‘Wo’ 窝 in Chinese means nest, den or lair, so I’m not quite sure how a cafe so titled in one language ended up so humorously as ‘Rug’ in another. Despite such an odd and somewhat unappetising name, this eatery turned up towards the top of my food-locations-to-visit-during-April-in-Beijing list. Away from my beloved Shanghai for the month working on location in the Capital, I’ll have occasion to escape from the office and eat at around a dozen food locations from a list prepared from snippets of info I’ve gathered since my last sojourn here. In a city with over 3000 McDonald’s, one can only imagine how many locations serving actual real food I’ll miss out on.
Faced with a blustery mid-week holiday morning and no tombs to sweep, Rug moved to the top of said list as ideal breakfast destination. Working up an appetite on the bike ride over and loving the slide open of the massive wooden door, we were seated at the communal table as punishment for our sins of not reserving a table. Perfect. Loved observing our neighbours’ breakfasts and eavesdropping — my, there’s nothing better than listening in to other foodies’ conversations!
Hannah and I both ordered bagel with lox and dill (78rmb) that came with a rather good and deliciously large coffee. With a rocket salad and pan-fried garlicky potatoes, I was rather enamoured with the exacting portioning of the dish. It was perfect really; not too much, not too little.
There were some other pretty spunky dishes floating around that Wednesday morning: generous plates piled with high fluffy pancakes (58rmb), eggs benedict (78rmb) and scrambled eggs. The congee organic bagel brunch (35rmb) (wonderfully sans youtiao (deep-fried bread)!) piqued my curiously for next time. For dessert (or was it morning tea by then? Or lunch?) there was a pretty great double chocolate cake (38rmb) to try. Dense and brownie-like, it was rich enough for two ladies to both share and keep chocolate cake cravings sated.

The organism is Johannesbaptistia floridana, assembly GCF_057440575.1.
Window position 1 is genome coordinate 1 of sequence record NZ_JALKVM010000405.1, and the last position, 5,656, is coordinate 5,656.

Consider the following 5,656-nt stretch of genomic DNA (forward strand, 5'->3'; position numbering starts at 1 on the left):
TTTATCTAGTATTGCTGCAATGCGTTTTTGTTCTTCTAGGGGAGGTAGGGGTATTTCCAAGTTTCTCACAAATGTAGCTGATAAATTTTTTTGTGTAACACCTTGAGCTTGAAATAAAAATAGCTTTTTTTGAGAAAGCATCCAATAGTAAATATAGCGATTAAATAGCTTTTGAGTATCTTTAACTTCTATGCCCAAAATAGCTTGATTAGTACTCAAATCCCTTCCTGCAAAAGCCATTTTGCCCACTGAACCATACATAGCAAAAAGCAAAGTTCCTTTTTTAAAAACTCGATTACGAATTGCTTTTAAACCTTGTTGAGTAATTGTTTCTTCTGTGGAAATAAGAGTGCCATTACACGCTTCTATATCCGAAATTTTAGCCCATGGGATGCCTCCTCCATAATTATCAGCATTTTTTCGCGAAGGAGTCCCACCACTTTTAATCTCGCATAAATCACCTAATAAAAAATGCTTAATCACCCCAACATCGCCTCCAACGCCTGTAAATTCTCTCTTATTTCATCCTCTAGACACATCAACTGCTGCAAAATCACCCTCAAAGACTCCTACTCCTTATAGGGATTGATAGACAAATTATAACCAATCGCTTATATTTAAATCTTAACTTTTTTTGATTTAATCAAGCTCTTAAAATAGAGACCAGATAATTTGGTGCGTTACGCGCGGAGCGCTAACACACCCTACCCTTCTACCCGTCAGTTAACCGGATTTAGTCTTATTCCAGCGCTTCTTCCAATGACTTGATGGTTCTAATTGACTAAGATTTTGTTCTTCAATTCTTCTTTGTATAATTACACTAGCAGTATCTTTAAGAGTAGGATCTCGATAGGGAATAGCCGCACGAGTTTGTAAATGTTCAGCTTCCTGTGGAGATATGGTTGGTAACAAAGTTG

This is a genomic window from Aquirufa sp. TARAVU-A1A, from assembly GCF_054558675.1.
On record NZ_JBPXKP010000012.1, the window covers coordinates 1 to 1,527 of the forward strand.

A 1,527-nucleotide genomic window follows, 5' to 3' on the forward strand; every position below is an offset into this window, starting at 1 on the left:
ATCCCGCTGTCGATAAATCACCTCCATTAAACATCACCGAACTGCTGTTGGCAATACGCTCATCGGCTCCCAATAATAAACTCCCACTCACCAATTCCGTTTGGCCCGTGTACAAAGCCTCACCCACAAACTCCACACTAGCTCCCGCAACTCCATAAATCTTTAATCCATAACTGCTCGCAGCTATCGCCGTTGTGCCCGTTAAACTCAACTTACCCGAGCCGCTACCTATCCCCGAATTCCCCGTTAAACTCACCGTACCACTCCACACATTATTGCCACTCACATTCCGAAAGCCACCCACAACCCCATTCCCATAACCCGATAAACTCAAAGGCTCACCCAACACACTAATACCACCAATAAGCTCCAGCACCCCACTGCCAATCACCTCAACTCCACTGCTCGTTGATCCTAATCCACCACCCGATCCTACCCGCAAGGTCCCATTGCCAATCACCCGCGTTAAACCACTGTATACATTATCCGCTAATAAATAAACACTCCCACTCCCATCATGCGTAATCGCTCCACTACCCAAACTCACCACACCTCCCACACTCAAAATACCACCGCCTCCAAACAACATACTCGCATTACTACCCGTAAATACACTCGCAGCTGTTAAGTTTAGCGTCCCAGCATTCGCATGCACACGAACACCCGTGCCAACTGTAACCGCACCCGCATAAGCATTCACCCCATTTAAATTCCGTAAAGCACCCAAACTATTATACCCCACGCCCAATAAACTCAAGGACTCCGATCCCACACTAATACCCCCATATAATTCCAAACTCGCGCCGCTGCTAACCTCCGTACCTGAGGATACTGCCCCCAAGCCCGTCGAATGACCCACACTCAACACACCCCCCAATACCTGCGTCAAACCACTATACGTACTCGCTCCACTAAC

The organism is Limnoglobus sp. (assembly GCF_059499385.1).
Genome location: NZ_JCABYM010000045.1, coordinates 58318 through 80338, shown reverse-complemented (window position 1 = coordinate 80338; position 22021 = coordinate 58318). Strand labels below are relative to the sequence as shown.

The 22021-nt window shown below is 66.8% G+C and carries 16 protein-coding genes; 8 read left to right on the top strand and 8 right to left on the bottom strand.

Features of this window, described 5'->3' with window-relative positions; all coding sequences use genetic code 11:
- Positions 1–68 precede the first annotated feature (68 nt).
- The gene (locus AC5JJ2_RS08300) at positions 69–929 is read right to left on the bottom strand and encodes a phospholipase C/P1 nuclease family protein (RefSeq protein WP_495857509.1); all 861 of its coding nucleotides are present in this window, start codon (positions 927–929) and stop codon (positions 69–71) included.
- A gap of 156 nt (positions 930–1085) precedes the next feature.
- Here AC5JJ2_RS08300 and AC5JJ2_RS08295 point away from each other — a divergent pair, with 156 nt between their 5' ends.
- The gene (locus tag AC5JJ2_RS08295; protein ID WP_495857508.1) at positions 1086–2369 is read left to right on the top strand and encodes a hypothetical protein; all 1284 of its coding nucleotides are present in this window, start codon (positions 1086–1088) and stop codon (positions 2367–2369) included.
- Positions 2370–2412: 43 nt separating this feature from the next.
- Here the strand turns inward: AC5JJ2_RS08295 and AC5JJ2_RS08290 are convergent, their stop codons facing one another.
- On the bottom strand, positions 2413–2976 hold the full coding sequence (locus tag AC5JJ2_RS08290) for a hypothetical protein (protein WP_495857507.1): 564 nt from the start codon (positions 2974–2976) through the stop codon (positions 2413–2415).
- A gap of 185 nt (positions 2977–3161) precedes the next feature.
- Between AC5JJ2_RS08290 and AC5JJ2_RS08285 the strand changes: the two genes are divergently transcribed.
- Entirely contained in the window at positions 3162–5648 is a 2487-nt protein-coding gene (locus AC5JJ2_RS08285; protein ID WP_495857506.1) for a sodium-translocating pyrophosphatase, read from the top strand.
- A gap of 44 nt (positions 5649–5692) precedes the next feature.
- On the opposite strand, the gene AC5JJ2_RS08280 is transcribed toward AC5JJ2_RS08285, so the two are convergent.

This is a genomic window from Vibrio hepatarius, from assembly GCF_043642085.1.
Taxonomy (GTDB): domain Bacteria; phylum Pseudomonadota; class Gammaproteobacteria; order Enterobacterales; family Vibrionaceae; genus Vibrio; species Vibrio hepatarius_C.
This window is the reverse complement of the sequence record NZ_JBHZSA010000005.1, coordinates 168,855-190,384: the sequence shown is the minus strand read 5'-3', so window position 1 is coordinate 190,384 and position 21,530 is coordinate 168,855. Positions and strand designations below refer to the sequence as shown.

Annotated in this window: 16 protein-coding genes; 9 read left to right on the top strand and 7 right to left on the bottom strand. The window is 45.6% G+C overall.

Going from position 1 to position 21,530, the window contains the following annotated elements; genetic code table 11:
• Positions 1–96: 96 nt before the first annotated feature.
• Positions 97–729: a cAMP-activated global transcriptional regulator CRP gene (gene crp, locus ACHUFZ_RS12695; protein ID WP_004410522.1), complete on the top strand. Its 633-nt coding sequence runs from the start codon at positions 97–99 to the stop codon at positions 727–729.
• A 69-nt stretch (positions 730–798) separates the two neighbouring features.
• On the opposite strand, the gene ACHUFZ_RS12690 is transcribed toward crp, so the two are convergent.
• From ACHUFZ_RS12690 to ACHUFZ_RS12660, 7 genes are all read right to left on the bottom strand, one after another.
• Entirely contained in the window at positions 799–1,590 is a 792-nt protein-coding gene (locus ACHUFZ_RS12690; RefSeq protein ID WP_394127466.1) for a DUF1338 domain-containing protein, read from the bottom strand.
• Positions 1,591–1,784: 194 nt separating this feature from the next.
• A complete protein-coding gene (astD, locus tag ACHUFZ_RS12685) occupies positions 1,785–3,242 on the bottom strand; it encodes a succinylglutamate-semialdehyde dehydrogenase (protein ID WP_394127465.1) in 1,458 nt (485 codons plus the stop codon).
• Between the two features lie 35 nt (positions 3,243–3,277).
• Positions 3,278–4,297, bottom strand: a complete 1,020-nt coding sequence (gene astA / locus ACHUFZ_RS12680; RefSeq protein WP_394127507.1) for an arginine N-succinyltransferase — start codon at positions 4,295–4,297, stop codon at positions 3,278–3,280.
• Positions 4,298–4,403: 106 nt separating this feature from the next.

‘The Rug Bagel and Cafe’, as officially named, are obviously proud of their bagels. Touted as fresh, organic and healthy, the tough skins and denseness of these breads are perfectly tasty. I also love the commitment of this new cafe’s owners to use local Beijing organic suppliers.
Whilst prices are certainly on the Shanghai side of tall, it’s really the atmosphere and helpful, attentive service that topped off the experience. With a light-filled airy feel, one would never equate this space with those odd, ground-floor-of-apartment-building restaurants that seem to be appearing more frequently across town.
Good places to go for breakfast or brunch in Beijing are few and far between, so I hope to make it back for the congee. Rug’s dedication to design, service, and sourcing local, non-chemically produced ingredients makes this place all the more delicious. I love Rug. But I’ll be calling it ‘Wo’ in the future.
The Rug Ground floor, no. 4 Lishui Jiayuan, Chaoyang Gongyuan Nan Lu, Liulitun – opposite the south gate of Chaoyang Park, 010-8550 2722
First row of photos by Hannah at Hundreds and Thousands Jewellery, the rest by moi.